By John Lynds
When real estate values are on the rise in neighborhoods like East Boston, the next step is usually higher value assessments by the city and an increase in property tax.
However, Mayor Martin Walsh submitted a plan that was approved by the City Council last week that will give some tax relief to thousands of homeowners.
Walsh’s proposal that was adopted by the Council last Wednesday will increase Boston’s residential property tax exemption for the first time since 2000.
The proposal would reduce average property tax bills for single family, owner-occupied residences by $299. If adopted, the proposal would increase the residential tax exemption for taxpayers who occupy their homes as their principal residences to 35 percent in an effort to provide substantial tax relief to homeowners here.
Walsh said the average property tax bill for these taxpayers would decrease from $3,533 to $3,234.
“The City of Boston has been rapidly growing and expanding over the past few years and it’s paying off,” said Walsh. “Whether they’ve lived here for decades or just moved in, our residents are the foundation to this vibrant and thriving city. We’re happy to let Boston homeowners keep a little more money in their pockets come tax season with this increase in the residential exemption.”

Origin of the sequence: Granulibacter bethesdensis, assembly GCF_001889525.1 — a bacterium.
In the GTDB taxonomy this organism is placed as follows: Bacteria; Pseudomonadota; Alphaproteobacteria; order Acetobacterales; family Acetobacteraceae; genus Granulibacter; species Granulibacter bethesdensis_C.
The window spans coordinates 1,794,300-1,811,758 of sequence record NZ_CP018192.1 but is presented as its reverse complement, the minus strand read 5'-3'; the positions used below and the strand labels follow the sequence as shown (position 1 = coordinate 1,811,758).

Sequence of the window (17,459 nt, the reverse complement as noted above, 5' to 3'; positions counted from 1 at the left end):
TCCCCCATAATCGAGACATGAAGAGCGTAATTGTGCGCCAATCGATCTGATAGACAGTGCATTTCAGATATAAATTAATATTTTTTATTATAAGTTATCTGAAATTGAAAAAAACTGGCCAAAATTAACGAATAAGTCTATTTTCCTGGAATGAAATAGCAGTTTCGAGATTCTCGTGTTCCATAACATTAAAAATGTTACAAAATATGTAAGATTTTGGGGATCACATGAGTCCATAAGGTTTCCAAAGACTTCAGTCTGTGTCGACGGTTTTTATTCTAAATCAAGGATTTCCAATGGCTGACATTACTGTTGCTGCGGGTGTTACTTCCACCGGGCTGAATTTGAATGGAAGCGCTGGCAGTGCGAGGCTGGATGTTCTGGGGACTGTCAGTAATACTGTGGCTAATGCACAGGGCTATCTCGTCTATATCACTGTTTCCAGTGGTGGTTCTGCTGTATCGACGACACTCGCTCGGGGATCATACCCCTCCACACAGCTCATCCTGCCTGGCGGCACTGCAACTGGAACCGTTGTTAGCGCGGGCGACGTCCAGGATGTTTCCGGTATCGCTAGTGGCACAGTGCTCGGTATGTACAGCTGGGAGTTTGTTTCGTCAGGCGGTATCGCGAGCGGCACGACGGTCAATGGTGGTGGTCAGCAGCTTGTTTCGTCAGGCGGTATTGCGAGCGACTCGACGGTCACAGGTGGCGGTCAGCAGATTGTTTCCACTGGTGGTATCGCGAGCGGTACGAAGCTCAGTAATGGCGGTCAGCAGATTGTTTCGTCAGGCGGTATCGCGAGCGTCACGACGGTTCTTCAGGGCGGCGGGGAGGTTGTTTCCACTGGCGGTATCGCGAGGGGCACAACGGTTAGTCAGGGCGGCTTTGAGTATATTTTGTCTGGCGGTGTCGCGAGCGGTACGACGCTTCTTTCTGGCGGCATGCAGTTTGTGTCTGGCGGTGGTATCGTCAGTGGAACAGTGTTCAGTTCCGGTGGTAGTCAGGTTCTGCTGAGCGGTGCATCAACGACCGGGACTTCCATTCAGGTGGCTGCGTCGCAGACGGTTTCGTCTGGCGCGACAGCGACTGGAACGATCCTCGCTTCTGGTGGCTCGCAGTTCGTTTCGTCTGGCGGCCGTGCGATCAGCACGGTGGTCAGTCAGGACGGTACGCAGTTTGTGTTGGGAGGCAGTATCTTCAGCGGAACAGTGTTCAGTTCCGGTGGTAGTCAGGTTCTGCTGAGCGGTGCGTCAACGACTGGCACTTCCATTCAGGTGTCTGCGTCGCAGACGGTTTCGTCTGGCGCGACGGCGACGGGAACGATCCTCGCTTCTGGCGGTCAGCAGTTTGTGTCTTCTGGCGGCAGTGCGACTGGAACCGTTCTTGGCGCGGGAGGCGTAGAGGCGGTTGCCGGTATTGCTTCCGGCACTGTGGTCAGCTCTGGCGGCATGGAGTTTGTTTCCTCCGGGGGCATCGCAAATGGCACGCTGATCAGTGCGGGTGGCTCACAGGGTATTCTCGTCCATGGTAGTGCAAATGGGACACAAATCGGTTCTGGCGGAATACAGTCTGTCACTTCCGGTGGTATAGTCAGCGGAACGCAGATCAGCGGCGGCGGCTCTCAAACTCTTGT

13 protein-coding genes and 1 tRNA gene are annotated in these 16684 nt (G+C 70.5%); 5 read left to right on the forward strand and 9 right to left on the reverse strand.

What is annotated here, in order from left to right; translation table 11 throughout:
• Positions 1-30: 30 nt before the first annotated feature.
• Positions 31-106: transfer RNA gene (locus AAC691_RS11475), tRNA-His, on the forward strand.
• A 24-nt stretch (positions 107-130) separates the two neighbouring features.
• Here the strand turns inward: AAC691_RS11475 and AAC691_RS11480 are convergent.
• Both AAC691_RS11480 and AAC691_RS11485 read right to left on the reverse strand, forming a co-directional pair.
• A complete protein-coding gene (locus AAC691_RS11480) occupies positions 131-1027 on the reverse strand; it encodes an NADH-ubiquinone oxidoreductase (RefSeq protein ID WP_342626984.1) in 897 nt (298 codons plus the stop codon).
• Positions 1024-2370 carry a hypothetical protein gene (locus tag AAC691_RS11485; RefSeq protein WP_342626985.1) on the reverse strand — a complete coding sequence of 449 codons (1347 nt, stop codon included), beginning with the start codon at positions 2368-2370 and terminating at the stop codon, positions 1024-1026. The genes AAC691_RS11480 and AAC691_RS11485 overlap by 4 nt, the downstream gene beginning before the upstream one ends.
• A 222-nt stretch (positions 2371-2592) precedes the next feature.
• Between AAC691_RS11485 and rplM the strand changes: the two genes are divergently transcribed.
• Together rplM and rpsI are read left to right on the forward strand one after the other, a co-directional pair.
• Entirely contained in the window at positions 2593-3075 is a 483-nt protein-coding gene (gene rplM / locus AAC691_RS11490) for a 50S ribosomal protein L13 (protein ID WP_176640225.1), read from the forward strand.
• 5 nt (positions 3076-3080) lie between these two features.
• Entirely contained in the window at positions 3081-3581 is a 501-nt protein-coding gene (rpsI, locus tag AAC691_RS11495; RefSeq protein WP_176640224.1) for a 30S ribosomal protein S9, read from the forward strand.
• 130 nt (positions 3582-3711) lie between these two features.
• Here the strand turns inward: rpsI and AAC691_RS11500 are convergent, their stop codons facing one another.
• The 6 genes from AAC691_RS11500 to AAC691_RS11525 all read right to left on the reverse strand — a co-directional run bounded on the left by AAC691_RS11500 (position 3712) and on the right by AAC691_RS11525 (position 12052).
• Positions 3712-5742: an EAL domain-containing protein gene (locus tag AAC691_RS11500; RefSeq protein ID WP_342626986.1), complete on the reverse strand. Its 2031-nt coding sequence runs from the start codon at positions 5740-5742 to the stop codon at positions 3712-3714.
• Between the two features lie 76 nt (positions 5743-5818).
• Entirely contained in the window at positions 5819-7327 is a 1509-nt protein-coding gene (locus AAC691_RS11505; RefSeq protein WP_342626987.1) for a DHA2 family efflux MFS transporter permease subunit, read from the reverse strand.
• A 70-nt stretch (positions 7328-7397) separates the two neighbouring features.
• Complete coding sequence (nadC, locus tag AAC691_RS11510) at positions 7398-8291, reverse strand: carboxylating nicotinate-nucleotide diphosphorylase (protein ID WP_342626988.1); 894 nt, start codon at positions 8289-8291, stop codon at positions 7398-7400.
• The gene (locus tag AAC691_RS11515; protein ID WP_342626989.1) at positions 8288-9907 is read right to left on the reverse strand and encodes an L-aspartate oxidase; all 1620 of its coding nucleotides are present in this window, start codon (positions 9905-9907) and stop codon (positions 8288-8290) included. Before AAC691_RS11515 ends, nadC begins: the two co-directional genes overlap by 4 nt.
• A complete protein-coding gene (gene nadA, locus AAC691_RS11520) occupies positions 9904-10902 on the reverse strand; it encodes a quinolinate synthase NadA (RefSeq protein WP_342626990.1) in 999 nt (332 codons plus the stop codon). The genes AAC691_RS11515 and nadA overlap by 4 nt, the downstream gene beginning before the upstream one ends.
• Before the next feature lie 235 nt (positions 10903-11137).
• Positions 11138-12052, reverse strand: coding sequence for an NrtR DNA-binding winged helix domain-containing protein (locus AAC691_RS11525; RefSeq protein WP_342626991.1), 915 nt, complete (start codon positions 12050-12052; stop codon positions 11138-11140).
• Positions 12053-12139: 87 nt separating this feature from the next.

The passage of the proposal by the City Council means that the residential tax exemption will exceed $2,000 for the first time, representing an increase of $472 over last year’s amount. Each qualifying homeowner will save $2,435 on their property tax bill by qualifying for the exemption.
“I applaud the mayor and my colleague, City Councilor Mark Ciommo for providing crucial tax relief for hundreds of homeowners in my District and beyond,” said LaMattina. “For many homeowners Christmas came a little early this year and that extra money that will be put back in the pockets of residents in Boston could translate into more home improvements, more spending in Boston’s business districts, and more spending in local small businesses. All this will help strengthen the city’s economy and improve the housing stock throughout the city.”
Ciommo, District 9 City Councilor and Chair of the Boston City Council Committee on Ways and Means, added, “It gives me great satisfaction to have worked with the Mayor and his administration, the Governor, and my City Council colleagues to deliver significant tax relief to our resident-owner households.”
LaMattina and Ciommo said the residential exemption is an important tool that provides support to the middle class in the City. Increasing the residential exemption will keep Boston’s taxes competitive with other communities, as the average residential tax bill in Boston will fall 38 percent below last year’s statewide average of $5,247.
A historically strong business and real estate climate in Boston has resulted in record new tax revenue growth, producing $75.5 million in growth to the tax base due to new construction and properties being added to the tax base, the highest amount ever produced by the City in new growth.
Homeowners are expected to see the proposed rates reflected in their third quarter tax bills that will be sent out at the end of the year. Fiscal Year 2017 assessments are based on values as of January 1, 2016.